Saccharomyces cerevisiae is type of yeast. It is a small, oval, single- celled organism that divides by budding to reproduce. It can divide existing as a haploid or diploid, depending on environment. S. cerevisiae is commonly used as baker's and brewer's yeast. It is part of the fungi kingdom and has a thick, waxy cell wall. The cells contain mitachondria but no chloroplasts.
Its genome was sequenced in 1997 and was the first eukaryotic organism to have its genome sequenced. Its genome is approximately 13 Mb (Mb=millions of base pairs) and 6000 genes. 
It has key characteristics which make it a useful model organism, a well established experimental biological system, for work in laboratories:
- it is a unicellular eukaryote that can be studied under the microscope
- it is small so is cheap and easy store
- it grows rapidly in a simple nutrient medium, having an approximate generation time of 80 minutes
- it can be genetically modified relatively easily, and has been extensively studied in the past, so lots is known about its genes.
- it shares homology with humans and has been used specifically in the research of the cell division cycle, gene expression, DNA replication and repair and cell signalling
- it has a large mutant collection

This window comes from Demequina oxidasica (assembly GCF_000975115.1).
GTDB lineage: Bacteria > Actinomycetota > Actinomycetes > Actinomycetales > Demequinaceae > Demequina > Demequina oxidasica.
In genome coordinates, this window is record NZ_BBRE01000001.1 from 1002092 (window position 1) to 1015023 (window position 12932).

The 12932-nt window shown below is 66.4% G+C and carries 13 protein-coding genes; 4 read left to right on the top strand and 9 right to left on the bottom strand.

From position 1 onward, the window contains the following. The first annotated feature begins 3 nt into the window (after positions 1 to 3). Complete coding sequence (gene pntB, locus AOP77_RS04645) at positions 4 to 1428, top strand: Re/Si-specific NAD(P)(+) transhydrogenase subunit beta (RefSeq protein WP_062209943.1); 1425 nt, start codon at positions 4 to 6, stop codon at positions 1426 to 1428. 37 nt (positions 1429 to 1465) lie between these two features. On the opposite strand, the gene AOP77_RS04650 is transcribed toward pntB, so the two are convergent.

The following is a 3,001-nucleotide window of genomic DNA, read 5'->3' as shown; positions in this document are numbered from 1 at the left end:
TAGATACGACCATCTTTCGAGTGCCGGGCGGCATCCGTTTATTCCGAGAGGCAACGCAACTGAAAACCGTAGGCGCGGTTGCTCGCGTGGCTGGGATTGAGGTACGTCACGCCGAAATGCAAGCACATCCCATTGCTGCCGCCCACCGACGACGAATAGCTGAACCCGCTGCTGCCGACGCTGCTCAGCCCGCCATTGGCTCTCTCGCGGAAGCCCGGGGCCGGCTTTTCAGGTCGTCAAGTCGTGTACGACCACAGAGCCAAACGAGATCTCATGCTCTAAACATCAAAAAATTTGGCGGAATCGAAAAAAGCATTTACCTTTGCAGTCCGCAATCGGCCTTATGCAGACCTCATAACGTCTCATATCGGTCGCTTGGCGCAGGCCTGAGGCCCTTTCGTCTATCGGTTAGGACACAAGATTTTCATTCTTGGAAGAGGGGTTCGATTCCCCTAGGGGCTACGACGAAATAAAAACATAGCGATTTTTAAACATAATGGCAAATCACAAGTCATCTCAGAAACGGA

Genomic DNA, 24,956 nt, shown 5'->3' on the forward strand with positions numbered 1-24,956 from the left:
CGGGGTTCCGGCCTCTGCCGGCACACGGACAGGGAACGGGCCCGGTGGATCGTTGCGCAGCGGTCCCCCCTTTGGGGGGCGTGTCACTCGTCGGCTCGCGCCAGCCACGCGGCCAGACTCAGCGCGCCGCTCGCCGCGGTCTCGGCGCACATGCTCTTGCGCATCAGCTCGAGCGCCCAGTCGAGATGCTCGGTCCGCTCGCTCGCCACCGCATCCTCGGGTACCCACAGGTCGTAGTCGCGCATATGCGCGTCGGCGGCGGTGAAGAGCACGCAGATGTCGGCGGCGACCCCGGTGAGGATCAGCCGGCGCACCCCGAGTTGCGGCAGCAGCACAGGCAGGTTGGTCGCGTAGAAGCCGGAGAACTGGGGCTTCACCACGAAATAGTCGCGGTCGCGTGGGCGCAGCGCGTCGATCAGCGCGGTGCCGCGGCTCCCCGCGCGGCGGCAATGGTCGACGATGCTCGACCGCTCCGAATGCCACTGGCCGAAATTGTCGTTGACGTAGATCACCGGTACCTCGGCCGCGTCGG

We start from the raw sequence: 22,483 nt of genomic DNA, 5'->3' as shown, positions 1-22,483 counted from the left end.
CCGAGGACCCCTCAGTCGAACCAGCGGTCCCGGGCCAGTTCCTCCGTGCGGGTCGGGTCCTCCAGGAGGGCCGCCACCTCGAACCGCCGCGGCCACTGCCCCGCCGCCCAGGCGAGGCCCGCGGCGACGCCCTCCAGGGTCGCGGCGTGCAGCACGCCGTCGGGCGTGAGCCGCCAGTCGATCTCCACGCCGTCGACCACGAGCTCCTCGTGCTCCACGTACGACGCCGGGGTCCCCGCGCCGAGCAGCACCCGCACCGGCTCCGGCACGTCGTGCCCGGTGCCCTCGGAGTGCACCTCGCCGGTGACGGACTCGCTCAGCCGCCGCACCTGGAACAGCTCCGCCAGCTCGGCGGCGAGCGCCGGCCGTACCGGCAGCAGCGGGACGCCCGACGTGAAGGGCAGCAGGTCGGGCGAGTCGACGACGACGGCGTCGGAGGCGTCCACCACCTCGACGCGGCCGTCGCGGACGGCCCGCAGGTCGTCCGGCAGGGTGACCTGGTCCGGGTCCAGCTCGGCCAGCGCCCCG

- it is non-pathogenic
S. cerevisiae can produce in both a haploid and diploid state. In favourable conditions, S.cerevisiae will reproduce asexally in the haploid state by mitosis. This proliferation is brief in a plentiful nutrient supply and occurs only until they ecounter the opposite mating type. There is a alpha mating type and a a mating type of these haploid yeast cells. Each mating type sectretes a mating factor, alpha mating type secretes mating factor alpha and a mating type secretes mating factor a. When the encounter occurs between the mating factors of the two mating types, this triggers G1 arrest and mating. The resltant cell is diploid and the cells will reprduce in this way until starvation. Under unfavourable conditions, in limited nutrient supply the cells sporulate to form buds of blebs. The tetrad spores that form then germinate in improved conditions to form haploid cells, two of each mating type. The resulting cells then go on to proliferate and mate when conditions become even more favourable
- ↑ Alberts B., Johnson A., Lewis J., Raff M., Roberts K. and Walter P. (2008) Molecular Biology of the Cell, 5th Edition, New York: Garland Science. p33
- ↑ Hartl D.L and Ruvolo M. (2012) Genetics: Analysis of Genes and Genomes, 8th Edition, Burlington: Jones and Bartlett Learning. p34
- ↑ Roger W. Payne, Cletus P. Kurtzman, Jack W. Fell, Teun Boekhout, Yeast, Fifth edition, 2010
- ↑ David O Morgan, The Cell Cycle Principles of Control, London, New Science Press Ltd in association with Oxford University Press and Sinauer Associates Inc Publishers, 2007